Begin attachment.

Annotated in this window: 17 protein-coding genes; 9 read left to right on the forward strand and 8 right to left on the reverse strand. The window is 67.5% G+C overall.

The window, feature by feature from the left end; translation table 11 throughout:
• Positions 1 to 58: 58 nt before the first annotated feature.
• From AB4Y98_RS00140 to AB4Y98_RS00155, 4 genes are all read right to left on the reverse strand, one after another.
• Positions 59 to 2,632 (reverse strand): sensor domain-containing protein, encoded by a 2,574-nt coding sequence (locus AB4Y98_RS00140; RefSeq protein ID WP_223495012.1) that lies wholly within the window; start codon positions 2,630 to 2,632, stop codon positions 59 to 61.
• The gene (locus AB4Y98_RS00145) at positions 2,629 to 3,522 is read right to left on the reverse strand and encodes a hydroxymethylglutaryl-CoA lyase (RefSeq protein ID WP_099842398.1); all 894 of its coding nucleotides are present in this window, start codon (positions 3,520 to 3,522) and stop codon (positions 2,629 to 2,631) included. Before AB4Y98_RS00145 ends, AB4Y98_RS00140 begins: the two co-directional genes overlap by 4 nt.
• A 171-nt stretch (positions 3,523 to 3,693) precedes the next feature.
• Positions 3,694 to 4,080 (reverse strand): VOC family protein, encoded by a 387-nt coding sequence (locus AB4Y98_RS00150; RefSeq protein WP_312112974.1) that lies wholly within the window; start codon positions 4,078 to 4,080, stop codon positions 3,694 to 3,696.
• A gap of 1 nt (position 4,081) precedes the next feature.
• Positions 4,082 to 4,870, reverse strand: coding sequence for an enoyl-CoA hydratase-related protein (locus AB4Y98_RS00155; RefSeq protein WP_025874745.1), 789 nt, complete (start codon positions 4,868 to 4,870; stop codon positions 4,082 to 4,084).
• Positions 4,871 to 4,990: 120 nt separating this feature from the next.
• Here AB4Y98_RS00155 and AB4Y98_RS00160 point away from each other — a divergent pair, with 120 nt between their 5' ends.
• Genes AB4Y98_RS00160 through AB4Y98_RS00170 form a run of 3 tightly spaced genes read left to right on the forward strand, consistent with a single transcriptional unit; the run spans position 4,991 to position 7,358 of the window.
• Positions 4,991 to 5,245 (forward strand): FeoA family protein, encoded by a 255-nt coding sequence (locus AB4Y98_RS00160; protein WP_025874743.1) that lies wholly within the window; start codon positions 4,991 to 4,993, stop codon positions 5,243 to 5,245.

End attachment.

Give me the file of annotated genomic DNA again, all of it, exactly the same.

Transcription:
Annotated in this window: 17 protein-coding genes; 9 read left to right on the forward strand and 8 right to left on the reverse strand. The window is 67.5% G+C overall.

The window, feature by feature from the left end; translation table 11 throughout:
• Positions 1 to 58: 58 nt before the first annotated feature.
• From AB4Y98_RS00140 to AB4Y98_RS00155, 4 genes are all read right to left on the reverse strand, one after another.
• Positions 59 to 2,632 (reverse strand): sensor domain-containing protein, encoded by a 2,574-nt coding sequence (locus AB4Y98_RS00140; RefSeq protein ID WP_223495012.1) that lies wholly within the window; start codon positions 2,630 to 2,632, stop codon positions 59 to 61.
• The gene (locus AB4Y98_RS00145) at positions 2,629 to 3,522 is read right to left on the reverse strand and encodes a hydroxymethylglutaryl-CoA lyase (RefSeq protein ID WP_099842398.1); all 894 of its coding nucleotides are present in this window, start codon (positions 3,520 to 3,522) and stop codon (positions 2,629 to 2,631) included. Before AB4Y98_RS00145 ends, AB4Y98_RS00140 begins: the two co-directional genes overlap by 4 nt.
• A 171-nt stretch (positions 3,523 to 3,693) precedes the next feature.
• Positions 3,694 to 4,080 (reverse strand): VOC family protein, encoded by a 387-nt coding sequence (locus AB4Y98_RS00150; RefSeq protein WP_312112974.1) that lies wholly within the window; start codon positions 4,078 to 4,080, stop codon positions 3,694 to 3,696.
• A gap of 1 nt (position 4,081) precedes the next feature.
• Positions 4,082 to 4,870, reverse strand: coding sequence for an enoyl-CoA hydratase-related protein (locus AB4Y98_RS00155; RefSeq protein WP_025874745.1), 789 nt, complete (start codon positions 4,868 to 4,870; stop codon positions 4,082 to 4,084).
• Positions 4,871 to 4,990: 120 nt separating this feature from the next.
• Here AB4Y98_RS00155 and AB4Y98_RS00160 point away from each other — a divergent pair, with 120 nt between their 5' ends.
• Genes AB4Y98_RS00160 through AB4Y98_RS00170 form a run of 3 tightly spaced genes read left to right on the forward strand, consistent with a single transcriptional unit; the run spans position 4,991 to position 7,358 of the window.
• Positions 4,991 to 5,245 (forward strand): FeoA family protein, encoded by a 255-nt coding sequence (locus AB4Y98_RS00160; protein WP_025874743.1) that lies wholly within the window; start codon positions 4,991 to 4,993, stop codon positions 5,243 to 5,245.